A quiet giant of American entertainment is gone.
Those who followed the career of Craig Zadan, who died yesterday at 69 after complications from surgery, might raise an eyebrow at calling him “quiet.” If you were fond of musical theater and showbiz history, the intersection where Zadan lived and breathed, you knew him as half of a prolific partnership with Neil Meron, producers whose artistic signature was as distinct as that of any writer, director, or composer.
But audiences who never stepped into a Broadway theater were still familiar with Zadan and Meron’s work because it was everywhere. Viewers experienced it in movie theaters, where their big-screen adaptations of Hairspray and Chicago played. And they experienced it on television, where the duo oversaw multiple Oscar broadcasts, revived the live musical as blockbuster entertainment (with a run stretching from The Sound of Music though this year’s Jesus Christ Superstar), helped create the short-lived but beloved musical drama Smash, and oversaw a string of made-for-TV movies and mini-series about the lives of legendary entertainers, all of which were distinguished by their intelligence, empathy, and a touch that miraculously managed to feel light even when the material was dark as could be.
I first noticed and appreciated Zadan and Meron’s work in the 1990s, when I began writing about television for the Star-Ledger. At the time, the team oversaw two excellent musical adaptations for The Wonderful World of Disney — 1997’s Cinderella and 1999’s Annie — both of which stood out for their lush production values, expert control of tone, and ahead-of-the-curve commitment to diverse casting. Cinderella starred Brandy in the title role, Bernadette Peters as the wicked stepmother, Jason Alexander as Lionel, Whoopi Goldberg and Victor Garber as the King and Queen, and Whitney Houston as the Fairy Godmother; Annie starred Alicia Morton as Annie, Kathy Bates as Miss Hannigan, Kristin Chenoweth and Alan Cumming as the would-be kidnappers Lily and Rooster, Garber as Daddy Warbucks, and Audra McDonald as his assistant and eventual fiancée Grace Farrell. McDonald was the first woman of color to play Farrell. She later revealed that the network was “uncomfortable” with a black woman marrying the show’s male lead and made them shoot an alternate scene where Farrell rejects the proposal; Garber only agreed to do one take, and intentionally “bombed” it to make it unusable.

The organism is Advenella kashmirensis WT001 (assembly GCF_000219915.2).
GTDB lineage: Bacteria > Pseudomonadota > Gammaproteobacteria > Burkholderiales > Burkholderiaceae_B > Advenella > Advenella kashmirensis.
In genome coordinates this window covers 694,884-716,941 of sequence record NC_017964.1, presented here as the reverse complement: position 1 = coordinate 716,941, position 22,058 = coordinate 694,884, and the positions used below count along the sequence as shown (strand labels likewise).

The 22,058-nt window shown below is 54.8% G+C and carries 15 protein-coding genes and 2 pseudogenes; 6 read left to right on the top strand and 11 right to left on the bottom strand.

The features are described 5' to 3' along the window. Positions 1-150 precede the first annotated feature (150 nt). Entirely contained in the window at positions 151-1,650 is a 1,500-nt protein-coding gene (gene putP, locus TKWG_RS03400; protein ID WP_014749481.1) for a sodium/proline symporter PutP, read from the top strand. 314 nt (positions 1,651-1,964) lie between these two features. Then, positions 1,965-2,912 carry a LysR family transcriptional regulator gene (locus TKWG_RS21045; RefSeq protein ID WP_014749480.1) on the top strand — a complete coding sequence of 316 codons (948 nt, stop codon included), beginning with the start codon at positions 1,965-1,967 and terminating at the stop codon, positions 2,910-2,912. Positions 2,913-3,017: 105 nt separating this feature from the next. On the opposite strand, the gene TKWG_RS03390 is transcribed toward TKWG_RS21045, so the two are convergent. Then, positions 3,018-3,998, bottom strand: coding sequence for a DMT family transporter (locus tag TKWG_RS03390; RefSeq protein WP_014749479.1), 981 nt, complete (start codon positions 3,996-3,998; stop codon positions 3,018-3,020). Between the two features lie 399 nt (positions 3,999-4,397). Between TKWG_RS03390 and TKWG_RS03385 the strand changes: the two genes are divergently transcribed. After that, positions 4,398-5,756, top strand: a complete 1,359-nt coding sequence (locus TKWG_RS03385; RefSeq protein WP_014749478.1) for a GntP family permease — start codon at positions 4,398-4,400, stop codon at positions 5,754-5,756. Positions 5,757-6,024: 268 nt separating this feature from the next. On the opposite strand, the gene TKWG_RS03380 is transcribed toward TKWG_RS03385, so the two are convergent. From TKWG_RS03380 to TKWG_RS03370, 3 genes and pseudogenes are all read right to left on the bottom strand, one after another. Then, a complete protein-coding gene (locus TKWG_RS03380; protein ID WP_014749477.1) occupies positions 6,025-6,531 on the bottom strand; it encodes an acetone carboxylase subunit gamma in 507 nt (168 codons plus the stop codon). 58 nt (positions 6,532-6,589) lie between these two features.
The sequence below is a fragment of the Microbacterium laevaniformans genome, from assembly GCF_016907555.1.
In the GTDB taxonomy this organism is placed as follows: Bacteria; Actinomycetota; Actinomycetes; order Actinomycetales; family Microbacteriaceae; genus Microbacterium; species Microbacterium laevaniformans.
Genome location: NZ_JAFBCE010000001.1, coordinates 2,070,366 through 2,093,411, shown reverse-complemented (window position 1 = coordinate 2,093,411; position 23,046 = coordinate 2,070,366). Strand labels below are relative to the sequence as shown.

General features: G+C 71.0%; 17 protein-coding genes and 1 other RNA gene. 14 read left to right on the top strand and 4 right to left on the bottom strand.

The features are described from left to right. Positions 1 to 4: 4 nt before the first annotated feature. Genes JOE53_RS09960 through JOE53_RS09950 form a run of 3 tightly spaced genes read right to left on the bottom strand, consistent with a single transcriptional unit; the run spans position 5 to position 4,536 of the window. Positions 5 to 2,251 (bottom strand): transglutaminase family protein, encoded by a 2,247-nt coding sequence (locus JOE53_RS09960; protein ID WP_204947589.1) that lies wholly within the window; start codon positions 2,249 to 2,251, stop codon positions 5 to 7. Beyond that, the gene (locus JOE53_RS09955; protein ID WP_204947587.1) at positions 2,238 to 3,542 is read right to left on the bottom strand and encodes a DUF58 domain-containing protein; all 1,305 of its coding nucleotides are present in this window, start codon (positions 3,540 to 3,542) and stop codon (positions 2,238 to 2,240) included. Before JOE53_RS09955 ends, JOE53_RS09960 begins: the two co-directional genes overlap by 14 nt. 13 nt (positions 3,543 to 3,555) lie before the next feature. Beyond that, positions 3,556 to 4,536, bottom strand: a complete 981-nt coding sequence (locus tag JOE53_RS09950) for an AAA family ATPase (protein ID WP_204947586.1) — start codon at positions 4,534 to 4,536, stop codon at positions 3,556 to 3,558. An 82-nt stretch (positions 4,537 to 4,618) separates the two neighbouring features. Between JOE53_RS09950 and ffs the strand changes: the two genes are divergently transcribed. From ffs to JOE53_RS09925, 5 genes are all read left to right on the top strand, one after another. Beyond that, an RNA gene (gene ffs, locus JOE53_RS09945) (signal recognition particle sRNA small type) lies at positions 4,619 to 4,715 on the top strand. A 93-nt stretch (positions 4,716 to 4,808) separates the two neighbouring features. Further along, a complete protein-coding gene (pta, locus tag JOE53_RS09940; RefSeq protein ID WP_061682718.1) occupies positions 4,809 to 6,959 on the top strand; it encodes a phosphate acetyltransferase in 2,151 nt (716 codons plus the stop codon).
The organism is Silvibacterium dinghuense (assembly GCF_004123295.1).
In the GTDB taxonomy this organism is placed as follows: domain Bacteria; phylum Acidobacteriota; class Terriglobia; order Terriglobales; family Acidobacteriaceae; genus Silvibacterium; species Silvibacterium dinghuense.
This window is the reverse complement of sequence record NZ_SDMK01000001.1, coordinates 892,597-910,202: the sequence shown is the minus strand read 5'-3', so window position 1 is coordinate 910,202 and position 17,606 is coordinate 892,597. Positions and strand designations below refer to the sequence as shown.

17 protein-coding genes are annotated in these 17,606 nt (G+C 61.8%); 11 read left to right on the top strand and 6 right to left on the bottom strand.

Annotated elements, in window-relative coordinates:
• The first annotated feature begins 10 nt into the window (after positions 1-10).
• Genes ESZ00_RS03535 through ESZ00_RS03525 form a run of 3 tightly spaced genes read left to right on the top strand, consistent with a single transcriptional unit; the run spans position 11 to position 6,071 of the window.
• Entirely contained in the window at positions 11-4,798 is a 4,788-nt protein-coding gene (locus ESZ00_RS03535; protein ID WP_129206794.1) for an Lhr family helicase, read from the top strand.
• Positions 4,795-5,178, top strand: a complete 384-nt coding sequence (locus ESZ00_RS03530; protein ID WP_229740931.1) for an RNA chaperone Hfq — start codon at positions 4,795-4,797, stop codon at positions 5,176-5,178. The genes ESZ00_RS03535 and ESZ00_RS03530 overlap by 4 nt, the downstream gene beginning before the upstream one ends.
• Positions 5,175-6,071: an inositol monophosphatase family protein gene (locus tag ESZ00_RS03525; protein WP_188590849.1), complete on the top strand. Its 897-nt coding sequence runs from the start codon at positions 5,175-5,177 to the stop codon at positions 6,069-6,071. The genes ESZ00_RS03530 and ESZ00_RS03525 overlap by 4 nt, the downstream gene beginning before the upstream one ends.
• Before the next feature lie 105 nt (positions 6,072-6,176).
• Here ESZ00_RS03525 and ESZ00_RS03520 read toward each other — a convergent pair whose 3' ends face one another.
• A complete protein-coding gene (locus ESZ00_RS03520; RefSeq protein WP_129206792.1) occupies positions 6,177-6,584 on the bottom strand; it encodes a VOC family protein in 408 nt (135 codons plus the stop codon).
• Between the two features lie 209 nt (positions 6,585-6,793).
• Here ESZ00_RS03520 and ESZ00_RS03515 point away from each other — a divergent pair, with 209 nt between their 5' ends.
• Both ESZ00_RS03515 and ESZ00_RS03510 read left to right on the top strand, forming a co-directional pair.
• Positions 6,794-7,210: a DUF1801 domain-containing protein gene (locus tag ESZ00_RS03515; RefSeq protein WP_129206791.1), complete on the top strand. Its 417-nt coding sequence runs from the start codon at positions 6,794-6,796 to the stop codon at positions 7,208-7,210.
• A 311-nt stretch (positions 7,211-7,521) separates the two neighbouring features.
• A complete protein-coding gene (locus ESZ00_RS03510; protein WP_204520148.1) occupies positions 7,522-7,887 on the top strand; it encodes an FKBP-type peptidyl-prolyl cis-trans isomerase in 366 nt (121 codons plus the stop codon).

Just as impressive were Zadan and Meron’s run of made-for-TV biographies of legendary entertainers. These were always a cut above anything else being done for commercial broadcast networks, populist without ever seeming to pander, deeply researched, and organized around smart takes on their psychologies, plus full-blown theories about what the entertainers’ art meant. This was a sharp contrast to the usual biopic — past and present, cinema and television — where storytellers string highlights from the subjects’ career and private life end-to-end, often with some kind of flashback structure, and call it a day. The Beach Boys: An American Family, The Three Stooges, Martin and Lewis, Lucy, and The Reagans (which initially raised hackles because of the Reagan administration’s cold indifference to the AIDS epidemic) were all consistently engaging and smart. Even when they overreached or had trouble proving their theses, they were filled with elating or wrenching moments, and split the difference between big-tent broadcast-network simplicity and the shades-of-gray storytelling that was increasingly being practiced on cable TV. They also gave established or up-and-coming actors a chance to show new sides of their talent: Michael Chiklis’s explosively physical Curly in The Three Stooges, Sean Hayes and Jeremy Northam’s teamwork as Martin and Lewis, Frederick Weller’s sublime and startling performance as Brian Wilson in the Beach Boys mini-series, and Rachel York and Danny Pino’s teamwork as Lucille Ball and Desi Arnaz were all indelible.